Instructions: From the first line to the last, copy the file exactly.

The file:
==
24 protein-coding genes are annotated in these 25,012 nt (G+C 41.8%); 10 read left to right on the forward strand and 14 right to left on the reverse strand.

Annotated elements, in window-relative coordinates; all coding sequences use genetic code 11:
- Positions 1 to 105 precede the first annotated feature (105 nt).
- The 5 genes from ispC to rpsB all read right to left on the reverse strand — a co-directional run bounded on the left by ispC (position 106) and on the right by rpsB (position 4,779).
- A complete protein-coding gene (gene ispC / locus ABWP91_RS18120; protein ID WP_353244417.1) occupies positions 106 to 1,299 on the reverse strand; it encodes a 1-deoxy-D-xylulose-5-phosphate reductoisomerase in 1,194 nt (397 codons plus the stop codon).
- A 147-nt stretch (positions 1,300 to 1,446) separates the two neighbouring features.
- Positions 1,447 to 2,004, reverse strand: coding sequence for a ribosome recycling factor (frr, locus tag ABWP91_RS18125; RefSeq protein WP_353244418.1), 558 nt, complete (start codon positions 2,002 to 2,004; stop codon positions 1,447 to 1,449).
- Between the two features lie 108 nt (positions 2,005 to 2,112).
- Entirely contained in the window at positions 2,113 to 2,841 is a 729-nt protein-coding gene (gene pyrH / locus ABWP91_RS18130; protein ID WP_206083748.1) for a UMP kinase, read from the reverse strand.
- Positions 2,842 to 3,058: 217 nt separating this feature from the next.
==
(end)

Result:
24 protein-coding genes are annotated in these 25,012 nt (G+C 41.8%); 10 read left to right on the forward strand and 14 right to left on the reverse strand.

Annotated elements, in window-relative coordinates; all coding sequences use genetic code 11:
- Positions 1 to 105 precede the first annotated feature (105 nt).
- The 5 genes from ispC to rpsB all read right to left on the reverse strand — a co-directional run bounded on the left by ispC (position 106) and on the right by rpsB (position 4,779).
- A complete protein-coding gene (gene ispC / locus ABWP91_RS18120; protein ID WP_353244417.1) occupies positions 106 to 1,299 on the reverse strand; it encodes a 1-deoxy-D-xylulose-5-phosphate reductoisomerase in 1,194 nt (397 codons plus the stop codon).
- A 147-nt stretch (positions 1,300 to 1,446) separates the two neighbouring features.
- Positions 1,447 to 2,004, reverse strand: coding sequence for a ribosome recycling factor (frr, locus tag ABWP91_RS18125; RefSeq protein WP_353244418.1), 558 nt, complete (start codon positions 2,002 to 2,004; stop codon positions 1,447 to 1,449).
- Between the two features lie 108 nt (positions 2,005 to 2,112).
- Entirely contained in the window at positions 2,113 to 2,841 is a 729-nt protein-coding gene (gene pyrH / locus ABWP91_RS18130; protein ID WP_206083748.1) for a UMP kinase, read from the reverse strand.
- Positions 2,842 to 3,058: 217 nt separating this feature from the next.